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The ABCs of Death


2012 | 124 min | Not rated | 1.85:1

The ABCs of Death

Rating


1 2 3 4 5 6 7 8 9 10
5.6
/10
28
ratings.


User reviews


2 user reviews

Movie appeal

 
Horror100%
Dark humor16%

7
fans

286
Blu-ray
collections
6
DVD
collections

Theatrical release date


 08 March, 2013
 26 April, 2013

Country of origin


 United States

Box office


 $21,832

Links


                 

Overview Preview Cast & crew User reviews News Forum

Screenshots from The ABCs of Death Blu-ray

The ABCs of Death Preview  

3
 / 10
Preview by Brian Orndorf, February 7, 2013

“The ABCs of Death” is an unusual experiment in omnibus filmmaking, but its uniqueness doesn’t wash away its persistent unpleasantness. Looking to shock, tickle, and horrify its audience, the production bends over backward to be the vilest movie of 2013, and it succeeds in many cases. However, being unrepentantly ugly isn’t enough to support two hours of twisted entertainment, and while there is a handful of highlights to hold out hope that the feature may be coming to its senses, the majority of the effort is either deathly dull, superhumanly moronic, or just plain angry for reasons best communicated to a therapist. If “The ABCs of Death” doesn’t put you to sleep, it’ll have you repeatedly lunging for the fast-forward button.



The idea here is interesting. Handing the letters of the alphabet to 26 filmmakers from around the world, “The ABCs of Death” intends to represent a smorgasbord of horror, offering brief blasts of gore, comedy, and disturbing behavior. The shorts aren’t linked, with each presentation vomited forth from the imagination of its creator, who sets the tone for their segment. For example: “A is for Apocalypse” (directed by Nacho Vigalondo) concerns a woman’s mad dash to murder her bedridden husband before doomsday arrives. “E is for Exterminate” (directed by Angela Bettis) presents one man’s failed attempts to kill a tenacious spider working its way around his apartment. “H is for Hydro-Electric Diffusion” (directed by Thomas Cappelen Malling) imagines an alternate universe where a Man-Dog fighter pilot from WWII squares off against a diabolical Cat-Woman Nazi temptress. And “Q is for Quack” hunkers down with helmers Adam Wingard and Simon Barrett as they brainstorm ways to make their mark on the picture while saddled with a troublesome letter.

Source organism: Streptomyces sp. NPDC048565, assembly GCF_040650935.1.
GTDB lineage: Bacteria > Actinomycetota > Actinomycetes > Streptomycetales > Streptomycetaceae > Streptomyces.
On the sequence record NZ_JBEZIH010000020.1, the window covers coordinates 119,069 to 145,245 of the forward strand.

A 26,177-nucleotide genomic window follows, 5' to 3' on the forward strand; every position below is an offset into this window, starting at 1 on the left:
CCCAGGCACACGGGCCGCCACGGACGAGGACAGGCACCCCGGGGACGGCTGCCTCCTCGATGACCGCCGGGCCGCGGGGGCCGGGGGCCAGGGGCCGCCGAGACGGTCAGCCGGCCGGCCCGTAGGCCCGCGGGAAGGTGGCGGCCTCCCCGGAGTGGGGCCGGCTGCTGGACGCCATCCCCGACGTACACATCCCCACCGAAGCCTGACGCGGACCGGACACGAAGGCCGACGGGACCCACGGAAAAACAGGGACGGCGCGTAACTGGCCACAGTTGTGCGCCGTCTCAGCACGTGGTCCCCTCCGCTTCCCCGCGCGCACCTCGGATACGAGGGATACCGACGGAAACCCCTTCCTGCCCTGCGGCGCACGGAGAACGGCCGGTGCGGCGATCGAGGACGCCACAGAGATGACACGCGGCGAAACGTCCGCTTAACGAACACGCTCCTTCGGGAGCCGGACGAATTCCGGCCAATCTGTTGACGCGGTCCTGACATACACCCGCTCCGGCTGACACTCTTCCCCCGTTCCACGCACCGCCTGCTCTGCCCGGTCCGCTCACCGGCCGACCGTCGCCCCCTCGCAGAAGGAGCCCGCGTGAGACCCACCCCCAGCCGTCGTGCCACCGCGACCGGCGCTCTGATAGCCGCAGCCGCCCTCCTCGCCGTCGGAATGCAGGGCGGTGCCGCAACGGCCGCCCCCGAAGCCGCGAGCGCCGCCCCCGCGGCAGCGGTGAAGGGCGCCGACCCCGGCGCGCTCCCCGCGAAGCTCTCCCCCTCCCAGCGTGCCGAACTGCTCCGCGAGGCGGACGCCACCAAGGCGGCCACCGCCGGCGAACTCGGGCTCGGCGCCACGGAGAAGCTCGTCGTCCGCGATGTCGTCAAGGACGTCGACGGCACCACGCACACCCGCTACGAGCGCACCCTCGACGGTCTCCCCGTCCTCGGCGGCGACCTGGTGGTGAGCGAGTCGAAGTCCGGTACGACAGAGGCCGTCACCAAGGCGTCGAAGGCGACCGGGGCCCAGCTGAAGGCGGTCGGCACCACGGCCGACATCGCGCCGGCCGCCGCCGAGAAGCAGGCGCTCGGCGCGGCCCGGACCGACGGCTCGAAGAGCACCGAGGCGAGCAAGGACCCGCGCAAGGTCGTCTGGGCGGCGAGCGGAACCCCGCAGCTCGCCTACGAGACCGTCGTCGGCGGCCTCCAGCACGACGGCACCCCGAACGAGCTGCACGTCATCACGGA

If the basic concept of the movie seems like a spin on a carnival attraction where the ride vehicle is held down with loose bolts, I assure you, “The ABCs of Death” is nowhere near the dangerous thrill-seeking event it appears to be. It’s a sensational idea, but the execution of most of these shorts is appalling. Granted, without time and money to truly make these sequences pop like they should, it’s unfair to expect the assembled directors to move mountains with these slight works. Only six of them of them showcase any real imagination, with the rest lost to whiffed attempts at surrealism, dark comedy, and bodily function humor. My goodness, the bodily function humor in this thing. It’s like a majority of the filmmakers only recently discovered the mysteries of the human anus, penis, and vagina, and wanted to share their historic findings with the world.